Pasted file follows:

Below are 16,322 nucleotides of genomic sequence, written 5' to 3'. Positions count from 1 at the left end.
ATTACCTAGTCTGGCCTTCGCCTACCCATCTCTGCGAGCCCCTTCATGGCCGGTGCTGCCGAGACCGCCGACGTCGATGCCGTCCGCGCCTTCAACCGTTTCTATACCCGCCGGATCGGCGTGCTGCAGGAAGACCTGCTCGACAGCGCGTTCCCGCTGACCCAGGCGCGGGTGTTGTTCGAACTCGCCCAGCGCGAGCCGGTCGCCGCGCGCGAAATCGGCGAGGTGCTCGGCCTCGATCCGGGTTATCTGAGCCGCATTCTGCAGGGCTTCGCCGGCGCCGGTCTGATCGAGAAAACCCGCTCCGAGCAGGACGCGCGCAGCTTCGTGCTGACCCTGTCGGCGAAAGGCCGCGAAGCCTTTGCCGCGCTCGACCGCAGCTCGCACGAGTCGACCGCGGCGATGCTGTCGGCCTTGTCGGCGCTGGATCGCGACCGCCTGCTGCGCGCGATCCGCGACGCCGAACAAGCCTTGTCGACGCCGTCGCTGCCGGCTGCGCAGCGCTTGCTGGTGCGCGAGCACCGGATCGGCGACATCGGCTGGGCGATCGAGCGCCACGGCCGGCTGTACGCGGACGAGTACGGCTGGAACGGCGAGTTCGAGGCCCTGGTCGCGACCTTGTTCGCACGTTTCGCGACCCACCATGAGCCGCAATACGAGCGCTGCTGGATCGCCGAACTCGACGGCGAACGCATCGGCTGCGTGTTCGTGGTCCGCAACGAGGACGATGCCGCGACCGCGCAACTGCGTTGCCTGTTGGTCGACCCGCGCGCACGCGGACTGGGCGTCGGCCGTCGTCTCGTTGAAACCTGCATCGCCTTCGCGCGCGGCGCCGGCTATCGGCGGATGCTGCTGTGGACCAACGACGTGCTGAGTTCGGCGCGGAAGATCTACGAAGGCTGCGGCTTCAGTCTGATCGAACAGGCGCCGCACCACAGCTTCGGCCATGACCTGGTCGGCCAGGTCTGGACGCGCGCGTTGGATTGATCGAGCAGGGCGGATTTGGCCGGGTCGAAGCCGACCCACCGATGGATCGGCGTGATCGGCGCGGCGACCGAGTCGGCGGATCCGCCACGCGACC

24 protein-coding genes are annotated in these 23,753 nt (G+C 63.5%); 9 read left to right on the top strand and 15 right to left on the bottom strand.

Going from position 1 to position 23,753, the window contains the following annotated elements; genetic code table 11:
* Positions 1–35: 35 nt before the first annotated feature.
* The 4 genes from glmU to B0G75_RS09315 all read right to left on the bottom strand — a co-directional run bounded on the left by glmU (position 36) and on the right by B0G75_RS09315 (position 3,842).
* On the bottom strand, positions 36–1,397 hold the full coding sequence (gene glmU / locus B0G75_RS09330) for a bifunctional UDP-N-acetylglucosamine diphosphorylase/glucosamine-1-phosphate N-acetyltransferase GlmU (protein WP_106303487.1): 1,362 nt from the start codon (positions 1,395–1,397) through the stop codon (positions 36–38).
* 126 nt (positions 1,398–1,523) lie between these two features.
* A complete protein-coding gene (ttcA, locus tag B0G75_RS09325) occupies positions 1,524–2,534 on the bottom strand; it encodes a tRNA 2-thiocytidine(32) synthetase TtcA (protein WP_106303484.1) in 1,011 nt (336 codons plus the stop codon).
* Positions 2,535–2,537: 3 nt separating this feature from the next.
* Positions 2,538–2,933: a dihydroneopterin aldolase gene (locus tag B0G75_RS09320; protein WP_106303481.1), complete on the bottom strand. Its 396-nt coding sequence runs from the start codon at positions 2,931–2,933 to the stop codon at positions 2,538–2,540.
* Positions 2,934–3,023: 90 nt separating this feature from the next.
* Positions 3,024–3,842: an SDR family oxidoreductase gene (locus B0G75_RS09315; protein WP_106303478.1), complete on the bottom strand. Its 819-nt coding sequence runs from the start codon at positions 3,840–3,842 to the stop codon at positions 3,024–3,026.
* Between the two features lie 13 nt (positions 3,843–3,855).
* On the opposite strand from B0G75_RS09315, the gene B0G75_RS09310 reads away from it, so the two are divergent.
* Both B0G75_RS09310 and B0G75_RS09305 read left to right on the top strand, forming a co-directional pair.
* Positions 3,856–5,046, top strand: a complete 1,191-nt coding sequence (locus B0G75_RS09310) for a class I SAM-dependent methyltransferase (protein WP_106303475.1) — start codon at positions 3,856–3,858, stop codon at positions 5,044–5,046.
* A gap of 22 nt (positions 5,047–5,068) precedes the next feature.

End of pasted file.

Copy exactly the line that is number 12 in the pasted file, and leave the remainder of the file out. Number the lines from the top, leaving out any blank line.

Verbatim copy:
* Positions 2,934–3,023: 90 nt separating this feature from the next.